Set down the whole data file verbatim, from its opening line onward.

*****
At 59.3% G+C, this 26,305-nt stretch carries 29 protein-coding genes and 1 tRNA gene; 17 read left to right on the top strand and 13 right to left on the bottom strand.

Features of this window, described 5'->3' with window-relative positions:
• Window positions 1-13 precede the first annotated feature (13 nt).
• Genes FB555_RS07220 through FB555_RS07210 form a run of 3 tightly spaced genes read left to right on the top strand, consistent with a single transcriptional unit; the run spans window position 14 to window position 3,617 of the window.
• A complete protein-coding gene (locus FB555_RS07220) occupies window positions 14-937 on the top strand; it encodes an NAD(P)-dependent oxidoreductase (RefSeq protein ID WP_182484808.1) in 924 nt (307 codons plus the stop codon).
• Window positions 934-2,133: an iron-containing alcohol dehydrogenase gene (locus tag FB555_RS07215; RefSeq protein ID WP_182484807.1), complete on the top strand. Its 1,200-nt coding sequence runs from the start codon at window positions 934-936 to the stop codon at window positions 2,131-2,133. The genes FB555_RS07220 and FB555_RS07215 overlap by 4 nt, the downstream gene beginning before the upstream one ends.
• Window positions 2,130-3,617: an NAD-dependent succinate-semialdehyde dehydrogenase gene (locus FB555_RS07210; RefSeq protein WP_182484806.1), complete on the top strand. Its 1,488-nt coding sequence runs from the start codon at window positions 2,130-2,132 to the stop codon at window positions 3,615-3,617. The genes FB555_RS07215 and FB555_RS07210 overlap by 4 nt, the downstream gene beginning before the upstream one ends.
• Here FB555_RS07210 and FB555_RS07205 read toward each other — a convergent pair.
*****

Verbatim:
At 59.3% G+C, this 26,305-nt stretch carries 29 protein-coding genes and 1 tRNA gene; 17 read left to right on the top strand and 13 right to left on the bottom strand.

Features of this window, described 5'->3' with window-relative positions:
• Window positions 1-13 precede the first annotated feature (13 nt).
• Genes FB555_RS07220 through FB555_RS07210 form a run of 3 tightly spaced genes read left to right on the top strand, consistent with a single transcriptional unit; the run spans window position 14 to window position 3,617 of the window.
• A complete protein-coding gene (locus FB555_RS07220) occupies window positions 14-937 on the top strand; it encodes an NAD(P)-dependent oxidoreductase (RefSeq protein ID WP_182484808.1) in 924 nt (307 codons plus the stop codon).
• Window positions 934-2,133: an iron-containing alcohol dehydrogenase gene (locus tag FB555_RS07215; RefSeq protein ID WP_182484807.1), complete on the top strand. Its 1,200-nt coding sequence runs from the start codon at window positions 934-936 to the stop codon at window positions 2,131-2,133. The genes FB555_RS07220 and FB555_RS07215 overlap by 4 nt, the downstream gene beginning before the upstream one ends.
• Window positions 2,130-3,617: an NAD-dependent succinate-semialdehyde dehydrogenase gene (locus FB555_RS07210; RefSeq protein WP_182484806.1), complete on the top strand. Its 1,488-nt coding sequence runs from the start codon at window positions 2,130-2,132 to the stop codon at window positions 3,615-3,617. The genes FB555_RS07215 and FB555_RS07210 overlap by 4 nt, the downstream gene beginning before the upstream one ends.
• Here FB555_RS07210 and FB555_RS07205 read toward each other — a convergent pair.